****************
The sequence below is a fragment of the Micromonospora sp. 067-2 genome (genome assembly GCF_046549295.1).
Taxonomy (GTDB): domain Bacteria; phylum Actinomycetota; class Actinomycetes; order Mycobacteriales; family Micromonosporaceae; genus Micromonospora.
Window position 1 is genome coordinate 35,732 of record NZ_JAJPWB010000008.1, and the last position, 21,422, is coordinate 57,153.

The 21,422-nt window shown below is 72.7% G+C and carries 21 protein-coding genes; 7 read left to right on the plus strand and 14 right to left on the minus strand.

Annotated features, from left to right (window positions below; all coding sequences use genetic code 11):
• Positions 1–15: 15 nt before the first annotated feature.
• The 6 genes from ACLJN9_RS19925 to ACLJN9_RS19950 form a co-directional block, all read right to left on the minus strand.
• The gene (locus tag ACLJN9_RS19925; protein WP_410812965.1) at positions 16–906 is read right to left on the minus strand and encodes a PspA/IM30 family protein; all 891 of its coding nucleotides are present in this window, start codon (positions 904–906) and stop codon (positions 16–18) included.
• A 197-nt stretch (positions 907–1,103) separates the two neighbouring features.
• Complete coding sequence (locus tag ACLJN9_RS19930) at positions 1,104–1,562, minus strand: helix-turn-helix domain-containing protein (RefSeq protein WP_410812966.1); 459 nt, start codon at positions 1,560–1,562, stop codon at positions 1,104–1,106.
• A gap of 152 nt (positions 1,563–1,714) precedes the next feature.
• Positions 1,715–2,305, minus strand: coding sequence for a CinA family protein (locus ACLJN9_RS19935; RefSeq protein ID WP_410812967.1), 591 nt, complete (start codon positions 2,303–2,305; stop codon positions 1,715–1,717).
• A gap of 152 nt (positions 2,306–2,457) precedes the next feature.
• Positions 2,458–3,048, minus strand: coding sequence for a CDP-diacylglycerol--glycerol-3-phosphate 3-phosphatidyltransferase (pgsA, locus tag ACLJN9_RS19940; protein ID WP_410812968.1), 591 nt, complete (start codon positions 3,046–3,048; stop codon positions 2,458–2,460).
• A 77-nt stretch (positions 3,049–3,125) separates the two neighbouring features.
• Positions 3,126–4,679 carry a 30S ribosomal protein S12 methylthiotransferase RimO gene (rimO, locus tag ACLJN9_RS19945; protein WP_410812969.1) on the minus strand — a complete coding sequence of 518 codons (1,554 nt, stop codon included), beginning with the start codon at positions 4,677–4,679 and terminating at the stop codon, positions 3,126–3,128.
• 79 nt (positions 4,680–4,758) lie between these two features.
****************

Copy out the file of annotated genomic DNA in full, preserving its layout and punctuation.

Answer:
The sequence below is a fragment of the Micromonospora sp. 067-2 genome (genome assembly GCF_046549295.1).
Taxonomy (GTDB): domain Bacteria; phylum Actinomycetota; class Actinomycetes; order Mycobacteriales; family Micromonosporaceae; genus Micromonospora.
Window position 1 is genome coordinate 35,732 of record NZ_JAJPWB010000008.1, and the last position, 21,422, is coordinate 57,153.

The 21,422-nt window shown below is 72.7% G+C and carries 21 protein-coding genes; 7 read left to right on the plus strand and 14 right to left on the minus strand.

Annotated features, from left to right (window positions below; all coding sequences use genetic code 11):
• Positions 1–15: 15 nt before the first annotated feature.
• The 6 genes from ACLJN9_RS19925 to ACLJN9_RS19950 form a co-directional block, all read right to left on the minus strand.
• The gene (locus tag ACLJN9_RS19925; protein WP_410812965.1) at positions 16–906 is read right to left on the minus strand and encodes a PspA/IM30 family protein; all 891 of its coding nucleotides are present in this window, start codon (positions 904–906) and stop codon (positions 16–18) included.
• A 197-nt stretch (positions 907–1,103) separates the two neighbouring features.
• Complete coding sequence (locus tag ACLJN9_RS19930) at positions 1,104–1,562, minus strand: helix-turn-helix domain-containing protein (RefSeq protein WP_410812966.1); 459 nt, start codon at positions 1,560–1,562, stop codon at positions 1,104–1,106.
• A gap of 152 nt (positions 1,563–1,714) precedes the next feature.
• Positions 1,715–2,305, minus strand: coding sequence for a CinA family protein (locus ACLJN9_RS19935; RefSeq protein ID WP_410812967.1), 591 nt, complete (start codon positions 2,303–2,305; stop codon positions 1,715–1,717).
• A gap of 152 nt (positions 2,306–2,457) precedes the next feature.
• Positions 2,458–3,048, minus strand: coding sequence for a CDP-diacylglycerol--glycerol-3-phosphate 3-phosphatidyltransferase (pgsA, locus tag ACLJN9_RS19940; protein ID WP_410812968.1), 591 nt, complete (start codon positions 3,046–3,048; stop codon positions 2,458–2,460).
• A 77-nt stretch (positions 3,049–3,125) separates the two neighbouring features.
• Positions 3,126–4,679 carry a 30S ribosomal protein S12 methylthiotransferase RimO gene (rimO, locus tag ACLJN9_RS19945; protein WP_410812969.1) on the minus strand — a complete coding sequence of 518 codons (1,554 nt, stop codon included), beginning with the start codon at positions 4,677–4,679 and terminating at the stop codon, positions 3,126–3,128.
• 79 nt (positions 4,680–4,758) lie between these two features.